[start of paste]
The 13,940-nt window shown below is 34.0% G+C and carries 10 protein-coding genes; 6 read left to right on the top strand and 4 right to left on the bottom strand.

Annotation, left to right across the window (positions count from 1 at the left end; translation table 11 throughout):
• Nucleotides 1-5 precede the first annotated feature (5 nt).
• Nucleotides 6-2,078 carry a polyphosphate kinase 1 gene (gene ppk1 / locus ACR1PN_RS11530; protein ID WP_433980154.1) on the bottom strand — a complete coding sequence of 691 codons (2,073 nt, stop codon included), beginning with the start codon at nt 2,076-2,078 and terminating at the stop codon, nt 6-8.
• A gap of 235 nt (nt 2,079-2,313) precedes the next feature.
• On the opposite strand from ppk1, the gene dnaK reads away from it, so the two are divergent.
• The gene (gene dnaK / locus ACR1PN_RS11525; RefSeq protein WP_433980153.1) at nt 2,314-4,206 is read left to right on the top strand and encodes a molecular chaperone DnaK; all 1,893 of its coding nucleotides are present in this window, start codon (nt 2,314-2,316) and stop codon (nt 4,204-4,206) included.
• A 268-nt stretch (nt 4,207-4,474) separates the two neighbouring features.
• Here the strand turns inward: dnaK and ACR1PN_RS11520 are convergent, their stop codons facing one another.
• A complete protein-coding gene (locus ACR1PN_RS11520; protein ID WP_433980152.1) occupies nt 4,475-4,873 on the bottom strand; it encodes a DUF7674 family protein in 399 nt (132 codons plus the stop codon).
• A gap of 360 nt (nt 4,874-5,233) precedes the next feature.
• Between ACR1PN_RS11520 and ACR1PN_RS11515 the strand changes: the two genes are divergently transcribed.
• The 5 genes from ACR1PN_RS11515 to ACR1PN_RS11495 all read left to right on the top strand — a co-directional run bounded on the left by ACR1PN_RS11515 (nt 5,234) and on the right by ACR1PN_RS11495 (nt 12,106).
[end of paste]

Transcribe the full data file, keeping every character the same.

The 13,940-nt window shown below is 34.0% G+C and carries 10 protein-coding genes; 6 read left to right on the top strand and 4 right to left on the bottom strand.

Annotation, left to right across the window (positions count from 1 at the left end; translation table 11 throughout):
• Nucleotides 1-5 precede the first annotated feature (5 nt).
• Nucleotides 6-2,078 carry a polyphosphate kinase 1 gene (gene ppk1 / locus ACR1PN_RS11530; protein ID WP_433980154.1) on the bottom strand — a complete coding sequence of 691 codons (2,073 nt, stop codon included), beginning with the start codon at nt 2,076-2,078 and terminating at the stop codon, nt 6-8.
• A gap of 235 nt (nt 2,079-2,313) precedes the next feature.
• On the opposite strand from ppk1, the gene dnaK reads away from it, so the two are divergent.
• The gene (gene dnaK / locus ACR1PN_RS11525; RefSeq protein WP_433980153.1) at nt 2,314-4,206 is read left to right on the top strand and encodes a molecular chaperone DnaK; all 1,893 of its coding nucleotides are present in this window, start codon (nt 2,314-2,316) and stop codon (nt 4,204-4,206) included.
• A 268-nt stretch (nt 4,207-4,474) separates the two neighbouring features.
• Here the strand turns inward: dnaK and ACR1PN_RS11520 are convergent, their stop codons facing one another.
• A complete protein-coding gene (locus ACR1PN_RS11520; protein ID WP_433980152.1) occupies nt 4,475-4,873 on the bottom strand; it encodes a DUF7674 family protein in 399 nt (132 codons plus the stop codon).
• A gap of 360 nt (nt 4,874-5,233) precedes the next feature.
• Between ACR1PN_RS11520 and ACR1PN_RS11515 the strand changes: the two genes are divergently transcribed.
• The 5 genes from ACR1PN_RS11515 to ACR1PN_RS11495 all read left to right on the top strand — a co-directional run bounded on the left by ACR1PN_RS11515 (nt 5,234) and on the right by ACR1PN_RS11495 (nt 12,106).